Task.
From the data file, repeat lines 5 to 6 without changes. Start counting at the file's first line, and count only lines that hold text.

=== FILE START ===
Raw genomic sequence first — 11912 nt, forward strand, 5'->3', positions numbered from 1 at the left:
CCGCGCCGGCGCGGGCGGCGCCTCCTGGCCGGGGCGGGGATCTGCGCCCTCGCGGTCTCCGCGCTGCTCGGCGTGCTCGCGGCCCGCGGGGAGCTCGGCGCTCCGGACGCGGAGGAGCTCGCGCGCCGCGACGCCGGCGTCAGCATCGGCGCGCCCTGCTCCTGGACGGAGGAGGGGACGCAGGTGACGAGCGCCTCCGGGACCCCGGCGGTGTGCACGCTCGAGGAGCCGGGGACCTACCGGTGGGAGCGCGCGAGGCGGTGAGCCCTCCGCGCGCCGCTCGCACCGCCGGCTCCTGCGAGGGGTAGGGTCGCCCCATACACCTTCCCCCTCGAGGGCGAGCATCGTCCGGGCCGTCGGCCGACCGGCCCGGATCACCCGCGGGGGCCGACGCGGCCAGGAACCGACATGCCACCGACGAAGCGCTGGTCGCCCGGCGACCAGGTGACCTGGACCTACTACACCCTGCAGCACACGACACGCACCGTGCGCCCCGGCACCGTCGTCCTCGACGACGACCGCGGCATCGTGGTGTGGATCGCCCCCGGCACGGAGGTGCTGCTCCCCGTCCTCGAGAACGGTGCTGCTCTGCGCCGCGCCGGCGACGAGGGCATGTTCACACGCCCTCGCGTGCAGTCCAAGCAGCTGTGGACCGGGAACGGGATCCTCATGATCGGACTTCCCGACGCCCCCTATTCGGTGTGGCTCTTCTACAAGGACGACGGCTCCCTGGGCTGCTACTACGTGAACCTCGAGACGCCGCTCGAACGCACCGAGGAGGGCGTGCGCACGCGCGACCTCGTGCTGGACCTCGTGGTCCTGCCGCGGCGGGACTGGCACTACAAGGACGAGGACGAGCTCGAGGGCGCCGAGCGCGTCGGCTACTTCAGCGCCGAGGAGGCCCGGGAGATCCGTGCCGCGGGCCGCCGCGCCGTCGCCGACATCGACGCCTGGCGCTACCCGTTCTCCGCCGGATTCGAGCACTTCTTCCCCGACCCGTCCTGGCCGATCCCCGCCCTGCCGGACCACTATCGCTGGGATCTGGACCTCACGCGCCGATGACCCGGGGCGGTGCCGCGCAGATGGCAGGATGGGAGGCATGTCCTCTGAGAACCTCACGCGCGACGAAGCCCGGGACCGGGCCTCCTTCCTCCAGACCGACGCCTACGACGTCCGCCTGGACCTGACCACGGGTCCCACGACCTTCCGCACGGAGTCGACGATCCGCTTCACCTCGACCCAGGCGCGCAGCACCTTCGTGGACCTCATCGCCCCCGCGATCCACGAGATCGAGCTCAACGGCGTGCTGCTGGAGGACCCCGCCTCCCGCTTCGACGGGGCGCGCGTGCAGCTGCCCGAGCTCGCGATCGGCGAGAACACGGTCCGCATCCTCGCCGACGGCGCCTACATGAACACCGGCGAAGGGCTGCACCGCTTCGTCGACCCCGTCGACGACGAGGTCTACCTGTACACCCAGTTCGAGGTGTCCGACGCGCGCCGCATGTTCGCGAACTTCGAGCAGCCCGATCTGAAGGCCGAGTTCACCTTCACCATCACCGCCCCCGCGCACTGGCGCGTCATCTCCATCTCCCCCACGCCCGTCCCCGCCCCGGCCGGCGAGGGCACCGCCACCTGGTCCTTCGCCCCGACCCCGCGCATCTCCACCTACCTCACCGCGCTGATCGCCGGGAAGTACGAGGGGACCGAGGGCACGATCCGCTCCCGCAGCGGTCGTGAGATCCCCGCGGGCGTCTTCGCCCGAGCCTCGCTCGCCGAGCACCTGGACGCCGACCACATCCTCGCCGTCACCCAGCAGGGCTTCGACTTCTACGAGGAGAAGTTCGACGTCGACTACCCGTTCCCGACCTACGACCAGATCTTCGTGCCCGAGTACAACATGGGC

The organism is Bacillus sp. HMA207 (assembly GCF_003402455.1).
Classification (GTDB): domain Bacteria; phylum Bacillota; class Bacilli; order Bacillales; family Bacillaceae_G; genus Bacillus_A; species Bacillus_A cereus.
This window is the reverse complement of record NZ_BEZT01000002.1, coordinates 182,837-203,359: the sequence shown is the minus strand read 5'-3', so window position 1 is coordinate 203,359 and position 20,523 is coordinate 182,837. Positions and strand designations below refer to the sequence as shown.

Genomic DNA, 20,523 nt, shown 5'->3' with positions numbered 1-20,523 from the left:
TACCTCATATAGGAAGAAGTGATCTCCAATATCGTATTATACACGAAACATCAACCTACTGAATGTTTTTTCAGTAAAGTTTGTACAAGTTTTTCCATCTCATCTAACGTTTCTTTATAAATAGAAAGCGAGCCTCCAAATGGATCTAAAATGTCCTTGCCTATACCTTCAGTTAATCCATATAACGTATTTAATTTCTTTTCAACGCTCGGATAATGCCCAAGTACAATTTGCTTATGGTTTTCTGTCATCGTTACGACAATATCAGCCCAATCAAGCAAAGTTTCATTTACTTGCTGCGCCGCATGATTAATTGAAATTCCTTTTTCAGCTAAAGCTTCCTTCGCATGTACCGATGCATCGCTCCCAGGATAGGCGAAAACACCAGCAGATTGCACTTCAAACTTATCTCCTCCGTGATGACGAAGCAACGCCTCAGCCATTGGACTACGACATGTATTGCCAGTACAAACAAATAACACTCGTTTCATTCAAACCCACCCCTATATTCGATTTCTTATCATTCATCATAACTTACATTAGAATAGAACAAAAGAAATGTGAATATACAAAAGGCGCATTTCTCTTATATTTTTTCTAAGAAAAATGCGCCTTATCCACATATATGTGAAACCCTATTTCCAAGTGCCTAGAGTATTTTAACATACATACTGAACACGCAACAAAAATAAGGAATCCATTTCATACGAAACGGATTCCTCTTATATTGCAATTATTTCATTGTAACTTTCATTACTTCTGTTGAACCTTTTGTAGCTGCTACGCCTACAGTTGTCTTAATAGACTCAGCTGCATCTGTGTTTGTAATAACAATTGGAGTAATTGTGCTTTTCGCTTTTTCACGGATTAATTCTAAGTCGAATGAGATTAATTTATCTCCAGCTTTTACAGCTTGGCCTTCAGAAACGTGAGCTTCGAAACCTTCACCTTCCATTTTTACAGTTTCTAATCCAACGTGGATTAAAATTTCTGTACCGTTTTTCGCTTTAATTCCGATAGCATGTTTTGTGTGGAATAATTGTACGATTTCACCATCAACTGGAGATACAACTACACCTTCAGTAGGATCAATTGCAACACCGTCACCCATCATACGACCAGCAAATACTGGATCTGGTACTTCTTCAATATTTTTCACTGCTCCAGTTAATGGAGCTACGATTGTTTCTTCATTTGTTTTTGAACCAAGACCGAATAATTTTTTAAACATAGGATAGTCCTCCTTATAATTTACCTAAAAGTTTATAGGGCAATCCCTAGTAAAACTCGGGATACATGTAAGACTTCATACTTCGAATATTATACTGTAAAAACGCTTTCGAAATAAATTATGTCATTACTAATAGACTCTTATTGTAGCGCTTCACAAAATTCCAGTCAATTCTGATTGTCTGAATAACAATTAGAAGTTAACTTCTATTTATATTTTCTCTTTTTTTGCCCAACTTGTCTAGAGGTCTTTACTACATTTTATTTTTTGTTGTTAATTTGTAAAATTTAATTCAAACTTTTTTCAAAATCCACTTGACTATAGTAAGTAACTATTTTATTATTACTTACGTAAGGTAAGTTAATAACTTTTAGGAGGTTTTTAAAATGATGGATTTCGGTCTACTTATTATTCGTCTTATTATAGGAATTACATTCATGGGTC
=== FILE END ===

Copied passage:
This window is the reverse complement of record NZ_BEZT01000002.1, coordinates 182,837-203,359: the sequence shown is the minus strand read 5'-3', so window position 1 is coordinate 203,359 and position 20,523 is coordinate 182,837. Positions and strand designations below refer to the sequence as shown.

Genomic DNA, 20,523 nt, shown 5'->3' with positions numbered 1-20,523 from the left: